Kansas health official highlights mask mandate’s effectiveness, says school sports ‘very unlikely to succeed’
The 15 Kansas counties that followed through with Gov. Laura Kelly’s mask mandate are the only areas of the state actively reducing the spread of COVID-19, Kansas’ top health official said Wednesday.
Dr. Lee Norman, Kansas secretary of health and environment, presented the new data at his weekly COVID-19 news conference. Norman said that since Kelly’s order went into effect July 3, there has been no decrease in the amount of cases per capita in the 90 counties that chose to opt out.
The 15 counties that have active mask mandates, on the other hand, have actively reduced the rate of new COVID-19 cases to the point where Kansas’ overall trend line is once again becoming more positive, Norman said. Those 15 counties — including Wyandotte, Sedgwick, Johnson and Douglas counties — are also the most populous in Kansas, with two-thirds of the state’s population.
“It doesn’t take a lot of convincing that this slope of a line, going this direction, represents improvement in the per capita test rate over a four-week period of time,” Norman said. “The no-mask counties are flat, so there’s no activities that are going on, mask or otherwise, that are causing any improvement.”
“The favorable trend line, the reduction in the rate of new cases, is entirely in the (masked) counties.”
The data, Norman said, essentially represents Kansas as a statewide experiment on the efficacy of masks — one that definitively proves they work.
On Wednesday, Norman also voiced general concerns about sports beginning to resume, but more specifically with high school sports in Kansas. Last week, the Kansas State High School Activities Association narrowly voted against delaying the start of fall sports season — a move which Norman said is “very unlikely to succeed.”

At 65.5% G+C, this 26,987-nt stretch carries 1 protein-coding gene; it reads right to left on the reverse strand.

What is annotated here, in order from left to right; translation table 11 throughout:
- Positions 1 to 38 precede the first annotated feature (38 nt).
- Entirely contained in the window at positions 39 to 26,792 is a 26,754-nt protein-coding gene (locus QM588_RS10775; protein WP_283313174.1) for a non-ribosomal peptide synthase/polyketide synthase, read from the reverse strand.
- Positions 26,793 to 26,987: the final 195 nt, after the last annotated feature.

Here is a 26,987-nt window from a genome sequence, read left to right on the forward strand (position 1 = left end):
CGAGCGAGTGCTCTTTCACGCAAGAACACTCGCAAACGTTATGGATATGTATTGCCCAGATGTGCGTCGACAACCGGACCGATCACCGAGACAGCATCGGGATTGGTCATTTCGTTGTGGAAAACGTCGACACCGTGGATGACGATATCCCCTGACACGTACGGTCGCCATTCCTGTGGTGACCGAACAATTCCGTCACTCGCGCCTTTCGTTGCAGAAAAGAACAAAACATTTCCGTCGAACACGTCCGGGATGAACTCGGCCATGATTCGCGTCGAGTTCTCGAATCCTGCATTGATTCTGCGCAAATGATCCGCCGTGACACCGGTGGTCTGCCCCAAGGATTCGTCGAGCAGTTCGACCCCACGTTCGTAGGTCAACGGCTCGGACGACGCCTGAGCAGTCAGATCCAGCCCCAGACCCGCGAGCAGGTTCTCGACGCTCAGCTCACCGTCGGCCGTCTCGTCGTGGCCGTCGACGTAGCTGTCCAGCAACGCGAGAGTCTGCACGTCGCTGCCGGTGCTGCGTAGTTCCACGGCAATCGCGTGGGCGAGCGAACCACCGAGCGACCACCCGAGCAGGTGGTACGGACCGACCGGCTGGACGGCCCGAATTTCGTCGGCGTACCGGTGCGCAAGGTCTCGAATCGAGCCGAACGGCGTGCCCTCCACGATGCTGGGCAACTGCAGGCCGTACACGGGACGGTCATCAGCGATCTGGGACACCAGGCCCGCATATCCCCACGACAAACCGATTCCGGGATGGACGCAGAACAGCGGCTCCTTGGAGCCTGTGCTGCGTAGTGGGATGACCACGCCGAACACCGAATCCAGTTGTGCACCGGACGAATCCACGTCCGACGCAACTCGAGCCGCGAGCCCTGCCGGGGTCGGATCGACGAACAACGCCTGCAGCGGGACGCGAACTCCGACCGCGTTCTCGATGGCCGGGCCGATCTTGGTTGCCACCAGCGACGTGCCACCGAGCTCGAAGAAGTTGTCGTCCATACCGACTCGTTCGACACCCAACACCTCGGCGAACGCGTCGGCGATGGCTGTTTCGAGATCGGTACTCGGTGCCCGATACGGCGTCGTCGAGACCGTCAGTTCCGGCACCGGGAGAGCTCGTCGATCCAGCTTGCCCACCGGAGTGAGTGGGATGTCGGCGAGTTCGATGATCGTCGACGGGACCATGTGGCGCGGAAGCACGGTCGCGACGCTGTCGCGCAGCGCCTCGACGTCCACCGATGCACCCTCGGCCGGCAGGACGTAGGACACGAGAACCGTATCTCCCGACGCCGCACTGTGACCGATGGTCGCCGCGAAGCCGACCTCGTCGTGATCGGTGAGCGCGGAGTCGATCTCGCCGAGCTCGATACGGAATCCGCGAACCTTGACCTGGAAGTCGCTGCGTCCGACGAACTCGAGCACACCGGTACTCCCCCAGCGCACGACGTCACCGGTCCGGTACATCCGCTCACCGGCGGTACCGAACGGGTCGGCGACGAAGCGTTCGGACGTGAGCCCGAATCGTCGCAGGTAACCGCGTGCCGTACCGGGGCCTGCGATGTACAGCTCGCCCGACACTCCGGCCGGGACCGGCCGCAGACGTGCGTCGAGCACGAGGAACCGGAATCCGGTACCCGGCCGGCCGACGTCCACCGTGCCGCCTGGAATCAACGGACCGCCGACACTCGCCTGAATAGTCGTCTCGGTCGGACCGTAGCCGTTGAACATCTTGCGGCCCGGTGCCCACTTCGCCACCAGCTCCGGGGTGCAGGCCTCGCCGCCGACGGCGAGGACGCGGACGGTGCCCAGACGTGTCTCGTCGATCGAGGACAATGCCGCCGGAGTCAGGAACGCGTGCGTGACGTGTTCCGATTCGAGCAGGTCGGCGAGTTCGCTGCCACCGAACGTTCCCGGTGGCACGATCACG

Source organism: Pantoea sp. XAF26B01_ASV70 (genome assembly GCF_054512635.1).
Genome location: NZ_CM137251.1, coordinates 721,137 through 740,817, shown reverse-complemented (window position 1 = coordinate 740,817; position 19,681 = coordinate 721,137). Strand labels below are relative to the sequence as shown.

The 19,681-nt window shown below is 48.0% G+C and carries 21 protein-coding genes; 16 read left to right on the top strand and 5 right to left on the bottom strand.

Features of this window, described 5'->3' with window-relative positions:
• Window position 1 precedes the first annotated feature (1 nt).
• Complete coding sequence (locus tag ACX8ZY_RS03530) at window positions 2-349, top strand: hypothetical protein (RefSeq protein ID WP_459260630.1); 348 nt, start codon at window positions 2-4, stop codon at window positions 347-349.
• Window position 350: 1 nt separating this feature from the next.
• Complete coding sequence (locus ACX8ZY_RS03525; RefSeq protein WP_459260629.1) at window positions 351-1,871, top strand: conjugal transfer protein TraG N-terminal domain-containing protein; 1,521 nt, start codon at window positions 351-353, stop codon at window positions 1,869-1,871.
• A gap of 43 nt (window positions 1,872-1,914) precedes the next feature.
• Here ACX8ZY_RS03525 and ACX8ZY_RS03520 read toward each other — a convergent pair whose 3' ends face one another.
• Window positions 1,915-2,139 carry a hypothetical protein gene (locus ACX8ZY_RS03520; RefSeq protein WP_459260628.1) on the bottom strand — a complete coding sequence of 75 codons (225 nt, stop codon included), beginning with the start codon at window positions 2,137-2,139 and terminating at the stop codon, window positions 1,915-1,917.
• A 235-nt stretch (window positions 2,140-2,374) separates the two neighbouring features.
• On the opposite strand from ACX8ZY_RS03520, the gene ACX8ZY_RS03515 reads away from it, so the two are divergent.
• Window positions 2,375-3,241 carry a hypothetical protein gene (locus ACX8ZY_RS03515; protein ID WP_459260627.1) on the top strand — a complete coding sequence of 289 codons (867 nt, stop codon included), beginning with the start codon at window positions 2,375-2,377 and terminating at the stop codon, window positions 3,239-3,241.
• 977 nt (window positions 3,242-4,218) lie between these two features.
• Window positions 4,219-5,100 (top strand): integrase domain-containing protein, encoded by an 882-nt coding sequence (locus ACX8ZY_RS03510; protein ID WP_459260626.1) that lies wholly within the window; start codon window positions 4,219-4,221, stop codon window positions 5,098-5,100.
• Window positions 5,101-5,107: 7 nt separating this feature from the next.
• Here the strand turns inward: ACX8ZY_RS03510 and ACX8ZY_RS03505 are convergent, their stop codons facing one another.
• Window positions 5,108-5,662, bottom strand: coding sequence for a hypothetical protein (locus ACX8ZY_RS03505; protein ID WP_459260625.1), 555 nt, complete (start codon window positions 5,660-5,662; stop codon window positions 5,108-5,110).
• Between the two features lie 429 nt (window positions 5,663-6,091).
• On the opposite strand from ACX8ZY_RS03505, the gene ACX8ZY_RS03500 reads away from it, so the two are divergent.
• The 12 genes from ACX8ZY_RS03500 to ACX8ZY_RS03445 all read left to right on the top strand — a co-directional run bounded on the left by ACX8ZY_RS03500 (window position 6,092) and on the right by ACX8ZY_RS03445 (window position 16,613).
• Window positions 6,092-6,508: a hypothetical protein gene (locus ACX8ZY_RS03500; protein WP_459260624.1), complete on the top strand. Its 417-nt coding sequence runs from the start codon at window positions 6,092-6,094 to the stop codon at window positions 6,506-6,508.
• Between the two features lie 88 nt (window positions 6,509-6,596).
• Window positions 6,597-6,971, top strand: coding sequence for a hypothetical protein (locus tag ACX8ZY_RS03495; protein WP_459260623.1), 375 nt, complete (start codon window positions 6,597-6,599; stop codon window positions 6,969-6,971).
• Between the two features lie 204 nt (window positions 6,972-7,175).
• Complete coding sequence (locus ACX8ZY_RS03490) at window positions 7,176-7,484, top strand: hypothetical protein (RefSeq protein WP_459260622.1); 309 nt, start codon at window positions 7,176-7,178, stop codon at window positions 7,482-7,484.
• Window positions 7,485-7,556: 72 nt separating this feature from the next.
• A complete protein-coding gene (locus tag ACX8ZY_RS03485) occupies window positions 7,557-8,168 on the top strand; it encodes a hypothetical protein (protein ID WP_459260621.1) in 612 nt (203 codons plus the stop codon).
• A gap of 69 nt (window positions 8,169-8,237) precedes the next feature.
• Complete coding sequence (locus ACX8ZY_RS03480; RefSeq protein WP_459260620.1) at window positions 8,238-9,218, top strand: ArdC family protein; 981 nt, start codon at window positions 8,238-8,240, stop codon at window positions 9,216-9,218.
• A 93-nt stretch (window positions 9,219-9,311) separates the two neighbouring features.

“I’m really concerned that it will be highly likely that there will be COVID-19, and sports will have fits in terms of turning (practices and games) on or off,” he said.
He gave the example of how difficult it has been for professional sports — with their multitude of resources — to keep the virus from spreading within teams and organizations, and he said if those groups struggle to contain it, it seems to reason that high school sports will as well.
Kansas on Wednesday confirmed 841 new cases of COVID-19 since Monday, bringing the state’s cumulative case total to 29,717. The state also confirmed 39 new hospitalizations and three additional deaths, which brings Kansas’ death toll from the virus to 368. The 841 new cases were out of a total of 6,879 tests conducted since Monday, for a positive test rate of 12.2%.
Experts have said since the beginning of the pandemic that areas which have positive test rates above 10% are worrisome.